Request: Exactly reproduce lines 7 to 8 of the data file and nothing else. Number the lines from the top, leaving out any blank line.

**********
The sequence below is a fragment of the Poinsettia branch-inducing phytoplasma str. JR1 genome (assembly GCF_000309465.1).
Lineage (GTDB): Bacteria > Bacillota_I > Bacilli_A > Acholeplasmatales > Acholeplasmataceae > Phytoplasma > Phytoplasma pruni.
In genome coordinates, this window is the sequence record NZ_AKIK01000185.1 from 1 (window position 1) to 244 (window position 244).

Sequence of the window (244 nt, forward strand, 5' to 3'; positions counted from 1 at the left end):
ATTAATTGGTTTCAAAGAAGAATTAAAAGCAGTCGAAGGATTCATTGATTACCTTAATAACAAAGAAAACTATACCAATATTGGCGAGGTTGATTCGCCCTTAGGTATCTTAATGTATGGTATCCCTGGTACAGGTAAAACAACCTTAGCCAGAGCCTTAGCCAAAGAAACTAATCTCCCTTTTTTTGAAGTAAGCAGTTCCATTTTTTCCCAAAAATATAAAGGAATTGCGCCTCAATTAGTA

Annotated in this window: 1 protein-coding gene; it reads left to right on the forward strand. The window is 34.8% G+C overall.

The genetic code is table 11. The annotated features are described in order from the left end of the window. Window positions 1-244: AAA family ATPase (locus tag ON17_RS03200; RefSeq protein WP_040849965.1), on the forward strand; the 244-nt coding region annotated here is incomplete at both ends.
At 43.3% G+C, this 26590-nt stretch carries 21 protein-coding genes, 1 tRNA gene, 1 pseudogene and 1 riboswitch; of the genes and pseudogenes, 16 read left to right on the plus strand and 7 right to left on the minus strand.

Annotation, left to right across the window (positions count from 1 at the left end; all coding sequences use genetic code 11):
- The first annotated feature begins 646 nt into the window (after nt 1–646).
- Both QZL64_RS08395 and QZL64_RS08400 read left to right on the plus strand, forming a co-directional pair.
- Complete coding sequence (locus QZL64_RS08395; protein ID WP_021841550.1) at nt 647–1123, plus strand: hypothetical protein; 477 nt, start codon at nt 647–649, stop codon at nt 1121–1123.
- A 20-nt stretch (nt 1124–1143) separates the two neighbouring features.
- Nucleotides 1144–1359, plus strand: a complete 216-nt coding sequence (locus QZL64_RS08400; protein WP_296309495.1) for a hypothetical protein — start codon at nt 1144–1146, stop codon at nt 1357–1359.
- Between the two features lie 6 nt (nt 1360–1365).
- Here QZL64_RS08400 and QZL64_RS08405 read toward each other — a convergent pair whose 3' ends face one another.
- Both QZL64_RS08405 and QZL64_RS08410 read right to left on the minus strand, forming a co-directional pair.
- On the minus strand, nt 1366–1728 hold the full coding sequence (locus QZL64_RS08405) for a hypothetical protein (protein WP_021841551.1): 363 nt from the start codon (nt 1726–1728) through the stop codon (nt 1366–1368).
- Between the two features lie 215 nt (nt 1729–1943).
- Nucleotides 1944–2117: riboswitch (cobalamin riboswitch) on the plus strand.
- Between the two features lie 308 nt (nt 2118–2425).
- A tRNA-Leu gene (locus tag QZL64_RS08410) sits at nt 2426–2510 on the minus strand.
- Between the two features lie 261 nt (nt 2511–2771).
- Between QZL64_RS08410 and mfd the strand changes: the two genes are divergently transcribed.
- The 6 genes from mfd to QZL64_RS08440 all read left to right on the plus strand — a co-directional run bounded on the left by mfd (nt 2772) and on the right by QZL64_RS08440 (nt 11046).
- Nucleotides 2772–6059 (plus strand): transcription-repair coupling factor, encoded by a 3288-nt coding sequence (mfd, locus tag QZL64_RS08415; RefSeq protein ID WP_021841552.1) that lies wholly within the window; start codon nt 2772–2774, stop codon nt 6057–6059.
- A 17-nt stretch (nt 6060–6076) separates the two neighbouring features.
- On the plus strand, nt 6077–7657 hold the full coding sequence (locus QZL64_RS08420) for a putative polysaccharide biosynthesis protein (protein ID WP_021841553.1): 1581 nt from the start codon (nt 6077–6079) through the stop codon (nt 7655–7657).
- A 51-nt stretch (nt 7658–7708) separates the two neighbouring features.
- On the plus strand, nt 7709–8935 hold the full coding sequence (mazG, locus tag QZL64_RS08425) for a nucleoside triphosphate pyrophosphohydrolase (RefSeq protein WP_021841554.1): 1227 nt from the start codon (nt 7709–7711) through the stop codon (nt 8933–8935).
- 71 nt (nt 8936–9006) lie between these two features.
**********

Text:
The genetic code is table 11. The annotated features are described in order from the left end of the window. Window positions 1-244: AAA family ATPase (locus tag ON17_RS03200; RefSeq protein WP_040849965.1), on the forward strand; the 244-nt coding region annotated here is incomplete at both ends.
At 43.3% G+C, this 26590-nt stretch carries 21 protein-coding genes, 1 tRNA gene, 1 pseudogene and 1 riboswitch; of the genes and pseudogenes, 16 read left to right on the plus strand and 7 right to left on the minus strand.